From a small northwestern observatory…

Finance and economics generally focused on real estate

REIT Research — Real Estate in Volatile Times

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The National Association of Real Estate Investment Trusts (NAREIT) recently commissioned Morningstar to study the role of securitized real estate in the well-balanced portfolio, with a particular eye to the investor attitudes regarding risk, as well as the actual performance of markets.  Both of these two concepts — risk and investor attitudes — are less well understood than researchers seem to think.  In the first, market models assume a degree of normalcy in the distribution of market returns.  However, empirical evidence seems to contradict this, and in fact market volatility is significantly greater (and of greater magnitude) than models would predict.

In the second case — investor attitudes — traditional models suggest that rational investors react to “up” markets in the same way as “down” markets.  More recent behavioral models recognize the fallacy in this — rational investors relish “up” volatility, but loathe down markets.

The results of the research were published in an excellent new research piece from NAREIT titled “The Role of Real Estate in Weathering the Storm” (click on the title for a copy of the paper).  Some high-points from the study:

  • Since 1929, the S&P 500 has had 10 months with declines of 15.74% or more — which is eight more than would be predicted by a normal distribution.
  • Recent studies by James Xiong of Ibbotson Research show that the log-normal distribution fails to account for this down-side volatility.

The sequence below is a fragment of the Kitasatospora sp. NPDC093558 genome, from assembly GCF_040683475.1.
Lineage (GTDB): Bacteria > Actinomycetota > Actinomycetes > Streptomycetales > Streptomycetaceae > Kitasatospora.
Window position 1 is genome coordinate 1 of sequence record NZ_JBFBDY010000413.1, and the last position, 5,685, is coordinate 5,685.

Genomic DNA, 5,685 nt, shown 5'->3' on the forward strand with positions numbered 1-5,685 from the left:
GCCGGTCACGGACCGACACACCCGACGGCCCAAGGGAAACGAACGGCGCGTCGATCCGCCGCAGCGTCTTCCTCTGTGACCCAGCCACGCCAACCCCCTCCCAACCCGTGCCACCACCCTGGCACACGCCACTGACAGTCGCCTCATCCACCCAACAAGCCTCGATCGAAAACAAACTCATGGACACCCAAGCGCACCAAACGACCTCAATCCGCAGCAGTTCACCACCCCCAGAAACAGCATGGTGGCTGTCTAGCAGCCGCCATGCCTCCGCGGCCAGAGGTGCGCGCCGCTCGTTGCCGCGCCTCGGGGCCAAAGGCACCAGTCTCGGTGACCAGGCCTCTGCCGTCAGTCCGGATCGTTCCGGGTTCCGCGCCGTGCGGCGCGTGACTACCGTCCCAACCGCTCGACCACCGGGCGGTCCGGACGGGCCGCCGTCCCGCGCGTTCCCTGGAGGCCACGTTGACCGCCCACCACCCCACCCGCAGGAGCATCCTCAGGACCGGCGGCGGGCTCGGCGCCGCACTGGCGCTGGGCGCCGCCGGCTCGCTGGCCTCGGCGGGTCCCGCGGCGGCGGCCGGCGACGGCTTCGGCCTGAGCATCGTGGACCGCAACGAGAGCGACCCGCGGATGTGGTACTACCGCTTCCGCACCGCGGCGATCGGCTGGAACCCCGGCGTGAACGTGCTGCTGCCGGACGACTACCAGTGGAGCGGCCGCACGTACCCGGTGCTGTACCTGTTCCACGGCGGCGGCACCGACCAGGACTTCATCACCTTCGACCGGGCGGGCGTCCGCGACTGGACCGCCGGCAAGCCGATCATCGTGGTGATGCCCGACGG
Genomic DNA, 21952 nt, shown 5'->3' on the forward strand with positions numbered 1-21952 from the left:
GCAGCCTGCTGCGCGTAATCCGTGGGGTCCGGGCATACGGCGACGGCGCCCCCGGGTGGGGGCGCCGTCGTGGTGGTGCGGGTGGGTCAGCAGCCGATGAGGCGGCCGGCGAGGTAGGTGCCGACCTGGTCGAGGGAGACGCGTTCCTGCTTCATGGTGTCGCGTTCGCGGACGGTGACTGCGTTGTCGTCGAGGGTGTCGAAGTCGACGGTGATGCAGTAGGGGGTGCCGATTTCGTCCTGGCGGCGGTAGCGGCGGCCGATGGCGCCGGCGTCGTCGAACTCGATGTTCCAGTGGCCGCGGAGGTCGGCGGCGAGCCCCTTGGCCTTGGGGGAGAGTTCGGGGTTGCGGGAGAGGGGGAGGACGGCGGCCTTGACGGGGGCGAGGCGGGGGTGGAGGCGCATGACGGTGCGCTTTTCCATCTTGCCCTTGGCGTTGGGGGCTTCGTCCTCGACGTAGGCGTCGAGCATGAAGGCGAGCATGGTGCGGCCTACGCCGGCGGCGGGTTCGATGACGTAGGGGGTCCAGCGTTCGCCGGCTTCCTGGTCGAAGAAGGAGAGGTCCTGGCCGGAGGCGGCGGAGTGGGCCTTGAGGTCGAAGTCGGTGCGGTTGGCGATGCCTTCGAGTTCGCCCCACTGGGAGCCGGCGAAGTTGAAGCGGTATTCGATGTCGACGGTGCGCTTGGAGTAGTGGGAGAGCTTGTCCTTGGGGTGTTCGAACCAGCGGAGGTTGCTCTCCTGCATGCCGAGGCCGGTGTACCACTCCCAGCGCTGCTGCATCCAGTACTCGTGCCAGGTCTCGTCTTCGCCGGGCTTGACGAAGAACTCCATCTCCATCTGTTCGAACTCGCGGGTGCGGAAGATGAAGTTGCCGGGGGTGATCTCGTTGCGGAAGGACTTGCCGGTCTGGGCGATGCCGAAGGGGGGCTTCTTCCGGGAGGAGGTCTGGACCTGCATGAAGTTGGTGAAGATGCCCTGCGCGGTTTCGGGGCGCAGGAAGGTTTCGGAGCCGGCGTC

• From 2000 – 2009 (often called the “lost decade”), the cumulative return on large-cap stocks was negative 0.95%.

Morningstar then crafted portfolios under the “theoretical” model (normal distribution) versus a more realistic model of volatility, with alternative structures for risk-averse investors and more risk-tolerant investors.  Investment returns were measured over the period 1990 – 2009, which notably included the recent market melt-down.

Under normal distribution assumptions, an optimum risk-averse portfolio would allocate about 6% to securitized real estate and theoretically enjoy a return of 7.6%.  Under more realistic volatility assumptions, the risk-averse portfolio would allocate 14% to securitized real estate and would have returned 8.2%.

A more risk-tolerant investor would have allocated 18% to 20% in securitized real estate, and would have enjoyed a return of 9.7%, with volatility (standard deviation of portfolio returns) of 10%.

The most striking finding of the study was the consistent role played by securitized real estate in all four of the models (normal versus non-normal, risk-averse versus risk-tolerant) and particularly thru the market melt-down.  While this may seem counter-intuitive, given the roller-coaster ride of REIT prices, investors need to realize that REIT shares paid relatively high dividends through this period, thus ameliorating the downward price movements.  In short, the gains from real estate holdings pre-meltdown, coupled with the dividends, more than made up for the price bounce over the past few years.  Further, REIT prices have rebounded better post-recession than have other S&P shares.

Written by johnkilpatrick

September 12, 2012 at 4:56 am

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